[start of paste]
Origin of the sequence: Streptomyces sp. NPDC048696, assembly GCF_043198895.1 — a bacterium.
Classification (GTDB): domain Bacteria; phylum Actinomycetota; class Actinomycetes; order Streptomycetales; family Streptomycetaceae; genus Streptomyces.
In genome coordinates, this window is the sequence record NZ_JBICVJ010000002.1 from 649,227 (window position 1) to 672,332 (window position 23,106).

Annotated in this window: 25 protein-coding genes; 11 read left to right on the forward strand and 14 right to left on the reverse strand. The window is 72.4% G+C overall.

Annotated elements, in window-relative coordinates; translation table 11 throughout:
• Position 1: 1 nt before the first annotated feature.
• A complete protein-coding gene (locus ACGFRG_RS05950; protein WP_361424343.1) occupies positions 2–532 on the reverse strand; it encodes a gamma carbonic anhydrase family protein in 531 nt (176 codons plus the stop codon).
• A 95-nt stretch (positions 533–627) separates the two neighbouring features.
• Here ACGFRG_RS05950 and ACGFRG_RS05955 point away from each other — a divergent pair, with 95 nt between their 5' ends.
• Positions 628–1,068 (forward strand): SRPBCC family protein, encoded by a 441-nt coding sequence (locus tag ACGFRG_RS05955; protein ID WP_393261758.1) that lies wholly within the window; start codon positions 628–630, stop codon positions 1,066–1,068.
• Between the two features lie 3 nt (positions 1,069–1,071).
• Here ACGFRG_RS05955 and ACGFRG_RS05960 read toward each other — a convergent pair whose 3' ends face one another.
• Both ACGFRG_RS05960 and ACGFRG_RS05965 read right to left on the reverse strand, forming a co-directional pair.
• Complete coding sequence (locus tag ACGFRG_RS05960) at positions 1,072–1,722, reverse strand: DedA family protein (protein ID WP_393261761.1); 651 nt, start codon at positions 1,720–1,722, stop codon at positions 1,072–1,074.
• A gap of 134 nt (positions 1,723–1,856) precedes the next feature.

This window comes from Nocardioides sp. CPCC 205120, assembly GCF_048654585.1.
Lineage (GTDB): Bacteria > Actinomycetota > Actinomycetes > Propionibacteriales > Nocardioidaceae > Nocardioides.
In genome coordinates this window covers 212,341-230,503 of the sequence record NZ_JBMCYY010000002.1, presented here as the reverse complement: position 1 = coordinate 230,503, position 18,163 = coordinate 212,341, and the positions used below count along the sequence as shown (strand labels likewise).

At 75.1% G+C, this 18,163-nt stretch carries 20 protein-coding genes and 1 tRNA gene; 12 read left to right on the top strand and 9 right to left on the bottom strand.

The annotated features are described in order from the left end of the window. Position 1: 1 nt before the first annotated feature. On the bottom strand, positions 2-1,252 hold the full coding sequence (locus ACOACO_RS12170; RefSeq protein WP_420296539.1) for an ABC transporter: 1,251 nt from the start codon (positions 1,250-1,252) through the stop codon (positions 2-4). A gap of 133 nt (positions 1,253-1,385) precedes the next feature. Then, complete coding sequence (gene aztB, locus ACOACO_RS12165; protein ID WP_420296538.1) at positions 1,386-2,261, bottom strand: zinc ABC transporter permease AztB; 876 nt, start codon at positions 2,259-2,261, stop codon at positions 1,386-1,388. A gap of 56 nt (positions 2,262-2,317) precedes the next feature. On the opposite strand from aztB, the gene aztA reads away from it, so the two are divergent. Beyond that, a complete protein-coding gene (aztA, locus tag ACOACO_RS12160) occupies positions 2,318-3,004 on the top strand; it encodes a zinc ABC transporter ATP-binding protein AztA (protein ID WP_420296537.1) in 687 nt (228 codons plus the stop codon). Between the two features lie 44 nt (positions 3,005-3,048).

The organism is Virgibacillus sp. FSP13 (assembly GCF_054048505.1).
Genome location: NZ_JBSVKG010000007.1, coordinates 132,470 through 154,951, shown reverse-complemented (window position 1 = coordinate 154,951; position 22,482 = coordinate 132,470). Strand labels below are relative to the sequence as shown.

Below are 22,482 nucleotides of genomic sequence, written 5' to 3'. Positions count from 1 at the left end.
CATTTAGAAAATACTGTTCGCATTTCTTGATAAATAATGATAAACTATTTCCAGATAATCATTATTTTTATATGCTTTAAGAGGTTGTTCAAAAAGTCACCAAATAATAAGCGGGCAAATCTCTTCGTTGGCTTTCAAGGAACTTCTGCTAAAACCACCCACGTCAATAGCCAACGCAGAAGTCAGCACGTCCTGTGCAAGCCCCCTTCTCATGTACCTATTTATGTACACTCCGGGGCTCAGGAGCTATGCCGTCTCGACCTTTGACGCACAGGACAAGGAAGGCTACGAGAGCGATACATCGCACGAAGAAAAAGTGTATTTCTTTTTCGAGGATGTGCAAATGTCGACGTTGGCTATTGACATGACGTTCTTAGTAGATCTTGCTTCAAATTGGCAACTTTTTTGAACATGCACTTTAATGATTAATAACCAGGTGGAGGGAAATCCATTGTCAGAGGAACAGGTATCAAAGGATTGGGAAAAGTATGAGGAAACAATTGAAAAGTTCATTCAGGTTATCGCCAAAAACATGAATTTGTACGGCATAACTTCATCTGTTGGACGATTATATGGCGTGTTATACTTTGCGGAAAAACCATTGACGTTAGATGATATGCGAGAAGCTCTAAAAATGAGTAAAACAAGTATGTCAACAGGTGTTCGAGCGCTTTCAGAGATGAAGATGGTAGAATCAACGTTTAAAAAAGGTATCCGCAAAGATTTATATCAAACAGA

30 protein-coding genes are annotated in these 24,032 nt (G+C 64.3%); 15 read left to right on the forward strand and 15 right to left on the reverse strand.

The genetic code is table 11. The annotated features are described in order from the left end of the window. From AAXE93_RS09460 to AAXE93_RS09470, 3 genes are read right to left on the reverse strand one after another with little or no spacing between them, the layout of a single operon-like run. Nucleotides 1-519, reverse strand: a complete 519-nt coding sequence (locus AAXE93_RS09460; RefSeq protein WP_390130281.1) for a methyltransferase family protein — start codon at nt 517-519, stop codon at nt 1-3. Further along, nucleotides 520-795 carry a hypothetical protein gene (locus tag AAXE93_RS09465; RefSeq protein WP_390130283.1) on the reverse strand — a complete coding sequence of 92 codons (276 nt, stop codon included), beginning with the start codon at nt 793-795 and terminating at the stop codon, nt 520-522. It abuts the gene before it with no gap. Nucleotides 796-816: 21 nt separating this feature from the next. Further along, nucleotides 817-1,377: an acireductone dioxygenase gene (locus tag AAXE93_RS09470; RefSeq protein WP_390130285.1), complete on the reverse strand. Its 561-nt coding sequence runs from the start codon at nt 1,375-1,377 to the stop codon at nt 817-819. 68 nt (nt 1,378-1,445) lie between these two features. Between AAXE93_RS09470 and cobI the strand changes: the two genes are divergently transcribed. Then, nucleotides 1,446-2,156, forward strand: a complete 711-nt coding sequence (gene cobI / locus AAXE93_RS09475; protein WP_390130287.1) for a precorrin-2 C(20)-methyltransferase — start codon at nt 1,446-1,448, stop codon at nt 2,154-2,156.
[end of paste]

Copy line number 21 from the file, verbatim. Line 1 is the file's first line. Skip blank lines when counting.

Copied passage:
The organism is Virgibacillus sp. FSP13 (assembly GCF_054048505.1).